We should all wish the Texas Department of Transportation good luck in its efforts to solve the medical pass fakery problem at the Galveston-Port Bolivar ferry landings. We should all take a moment to enjoy the fact that it’s the department, and not us, that must attempt that feat.
It’s a classic dilemma, and a textbook no-win situation, for the department, which manages the free ferries that travel all day every day between Galveston and the Bolivar Peninsula.
At issue is a practice of issuing priority boarding passes to people with some medical need certified by a note from a physician, which everybody knows is widely, perhaps mostly, abused by people with no legitimate medical need.
It’s reasonable to grant people with real, urgent medical appointments passes to jump the ferry lines, which are notoriously long at times — two hours or more on summer weekends. People needing dialysis, for example. The definition of medical need should be pretty narrow and the eligible population pretty small, though. That’s not the case in this case, even though not just anything broadly medical should qualify a person for a medical boarding pass. A person with an appointment with a dermatologist about a rash around his ankles has no more urgent business than a person with a court date or a job.
That’s not really a problem, though, because the medical boarding pass program has become a residential priority boarding pass program. Probably well more than half the passes being used at any given time are being used for reasons that have nothing to do with access to health care.
The evidence is in the number of passes the state has issued, about 5,500, which is more than twice the permanent population of Bolivar Peninsula, which is about 2,200, according to the U.S. Census Bureau. There also has been talk of a gray-market trade of the passes, which it not beyond belief.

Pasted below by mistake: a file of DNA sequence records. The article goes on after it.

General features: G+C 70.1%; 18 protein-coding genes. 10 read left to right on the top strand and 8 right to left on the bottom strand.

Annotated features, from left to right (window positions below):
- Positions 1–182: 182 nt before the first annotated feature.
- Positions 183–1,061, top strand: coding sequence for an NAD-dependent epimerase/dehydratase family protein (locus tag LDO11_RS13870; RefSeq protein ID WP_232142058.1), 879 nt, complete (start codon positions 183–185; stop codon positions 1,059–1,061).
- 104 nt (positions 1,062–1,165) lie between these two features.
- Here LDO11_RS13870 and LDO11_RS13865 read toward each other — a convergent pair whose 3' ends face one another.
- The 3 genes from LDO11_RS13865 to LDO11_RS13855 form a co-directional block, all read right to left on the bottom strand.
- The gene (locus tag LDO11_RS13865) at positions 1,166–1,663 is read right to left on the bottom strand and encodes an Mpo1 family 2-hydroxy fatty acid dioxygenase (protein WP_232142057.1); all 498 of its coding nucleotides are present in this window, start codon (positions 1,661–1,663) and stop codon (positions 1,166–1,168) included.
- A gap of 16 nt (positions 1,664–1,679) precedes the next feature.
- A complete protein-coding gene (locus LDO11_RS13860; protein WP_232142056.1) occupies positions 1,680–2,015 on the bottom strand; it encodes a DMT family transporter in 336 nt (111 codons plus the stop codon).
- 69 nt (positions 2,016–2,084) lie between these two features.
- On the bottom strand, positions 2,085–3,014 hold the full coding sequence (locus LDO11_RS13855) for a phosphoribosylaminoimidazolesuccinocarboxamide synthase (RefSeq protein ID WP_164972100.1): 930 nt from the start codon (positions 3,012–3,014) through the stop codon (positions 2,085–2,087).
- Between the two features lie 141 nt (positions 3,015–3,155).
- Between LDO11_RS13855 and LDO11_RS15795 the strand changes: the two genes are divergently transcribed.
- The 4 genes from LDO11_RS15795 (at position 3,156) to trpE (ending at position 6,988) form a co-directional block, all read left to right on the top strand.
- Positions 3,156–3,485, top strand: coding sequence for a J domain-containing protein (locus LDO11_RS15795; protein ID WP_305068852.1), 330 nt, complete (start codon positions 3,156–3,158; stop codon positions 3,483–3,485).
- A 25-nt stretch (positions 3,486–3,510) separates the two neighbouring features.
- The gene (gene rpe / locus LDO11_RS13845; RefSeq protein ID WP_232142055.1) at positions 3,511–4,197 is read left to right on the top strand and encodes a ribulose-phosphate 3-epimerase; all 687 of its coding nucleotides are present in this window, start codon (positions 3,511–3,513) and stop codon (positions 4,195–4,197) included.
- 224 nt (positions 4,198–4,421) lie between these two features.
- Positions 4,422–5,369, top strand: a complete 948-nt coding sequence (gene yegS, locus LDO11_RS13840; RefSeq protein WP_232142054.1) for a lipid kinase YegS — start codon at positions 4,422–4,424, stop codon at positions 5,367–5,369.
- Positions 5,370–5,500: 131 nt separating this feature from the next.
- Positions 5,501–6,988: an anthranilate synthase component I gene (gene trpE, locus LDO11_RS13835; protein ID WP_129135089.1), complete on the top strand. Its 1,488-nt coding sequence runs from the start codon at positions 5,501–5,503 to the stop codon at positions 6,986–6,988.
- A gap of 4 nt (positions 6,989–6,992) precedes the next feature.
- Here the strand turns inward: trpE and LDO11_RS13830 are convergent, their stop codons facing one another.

What people living on the peninsula always have wanted, often demanded, and have achieved in practice, is priority boarding passes based on residency. If you live on the peninsula, the argument goes, you should have a pass to jump the lines of mere tourists fouling up the ferry landings.
It’s an understandable thing to want, but a problem for the transportation department because the ferry system doesn’t belong to the residents of Bolivar Peninsula. It belongs to the residents of Texas, and, given the vast amounts of federal money that have flowed into the state’s transportation system over the years, the U.S. citizens, who pay to keep it running.
Ferry pass fakery might be mostly a matter of principle, but principle matters in the application of government policy. The government shouldn’t knowingly operate sham programs that create special rights for people based on proximity or insider status. Doing so undermines the rule of law, which undermines everything else.
Meanwhile, arguments that Bolivar Peninsula residents deserve this perk would be much more compelling had they not rejected a reasonable solution to the inconvenience they experience at the ferry landings. The transportation department offered to sell priority boarding passes for $250 a year, which is about $20 a month, $5 a week, 68 cents a day, far less than commuters all over Texas typically pay to use toll roads.
Only 180 people showed any interest in paying that modest fee. In Port Arthur, on the other hand, the 500 people needed to get the program going signed up. It’s not that peninsula residents want a workable solution, they want a no-cost solution.
Transportation department officials told The Daily News last week they were discussing ways to reform the ferry pass program, but wouldn’t reveal any details.
Whatever the state attempts to do to reform the minor-league corruption in the medical pass system will lead to insurrection among the famously cantankerous peninsula residents.
In fact, the easiest fix might very well be to have state Rep. Mayes Middleton arrange for Louisiana to annex everything Gulfward of Interstate 10 between Port Bolivar and Orange.
• Michael A. Smith